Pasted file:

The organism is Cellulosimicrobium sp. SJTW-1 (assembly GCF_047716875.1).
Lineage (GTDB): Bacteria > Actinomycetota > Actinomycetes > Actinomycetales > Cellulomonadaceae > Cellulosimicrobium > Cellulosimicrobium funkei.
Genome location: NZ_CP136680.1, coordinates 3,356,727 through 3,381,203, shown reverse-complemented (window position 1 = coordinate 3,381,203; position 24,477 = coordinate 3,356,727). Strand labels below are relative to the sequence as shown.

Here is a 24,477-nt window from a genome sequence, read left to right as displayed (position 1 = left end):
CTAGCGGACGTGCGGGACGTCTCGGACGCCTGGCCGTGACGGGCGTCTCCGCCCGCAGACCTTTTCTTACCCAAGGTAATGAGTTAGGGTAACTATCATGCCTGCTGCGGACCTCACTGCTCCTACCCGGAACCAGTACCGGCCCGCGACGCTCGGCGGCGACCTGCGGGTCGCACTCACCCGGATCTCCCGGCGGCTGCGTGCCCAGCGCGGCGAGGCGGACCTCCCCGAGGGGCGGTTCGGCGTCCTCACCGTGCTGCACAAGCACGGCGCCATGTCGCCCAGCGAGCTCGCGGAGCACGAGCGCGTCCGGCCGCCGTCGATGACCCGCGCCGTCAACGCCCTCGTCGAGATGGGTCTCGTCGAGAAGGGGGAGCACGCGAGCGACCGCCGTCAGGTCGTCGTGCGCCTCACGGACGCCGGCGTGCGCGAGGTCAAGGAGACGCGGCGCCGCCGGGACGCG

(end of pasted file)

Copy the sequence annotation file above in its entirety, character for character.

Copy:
The organism is Cellulosimicrobium sp. SJTW-1 (assembly GCF_047716875.1).
Lineage (GTDB): Bacteria > Actinomycetota > Actinomycetes > Actinomycetales > Cellulomonadaceae > Cellulosimicrobium > Cellulosimicrobium funkei.
Genome location: NZ_CP136680.1, coordinates 3,356,727 through 3,381,203, shown reverse-complemented (window position 1 = coordinate 3,381,203; position 24,477 = coordinate 3,356,727). Strand labels below are relative to the sequence as shown.

Here is a 24,477-nt window from a genome sequence, read left to right as displayed (position 1 = left end):
CTAGCGGACGTGCGGGACGTCTCGGACGCCTGGCCGTGACGGGCGTCTCCGCCCGCAGACCTTTTCTTACCCAAGGTAATGAGTTAGGGTAACTATCATGCCTGCTGCGGACCTCACTGCTCCTACCCGGAACCAGTACCGGCCCGCGACGCTCGGCGGCGACCTGCGGGTCGCACTCACCCGGATCTCCCGGCGGCTGCGTGCCCAGCGCGGCGAGGCGGACCTCCCCGAGGGGCGGTTCGGCGTCCTCACCGTGCTGCACAAGCACGGCGCCATGTCGCCCAGCGAGCTCGCGGAGCACGAGCGCGTCCGGCCGCCGTCGATGACCCGCGCCGTCAACGCCCTCGTCGAGATGGGTCTCGTCGAGAAGGGGGAGCACGCGAGCGACCGCCGTCAGGTCGTCGTGCGCCTCACGGACGCCGGCGTGCGCGAGGTCAAGGAGACGCGGCGCCGCCGGGACGCG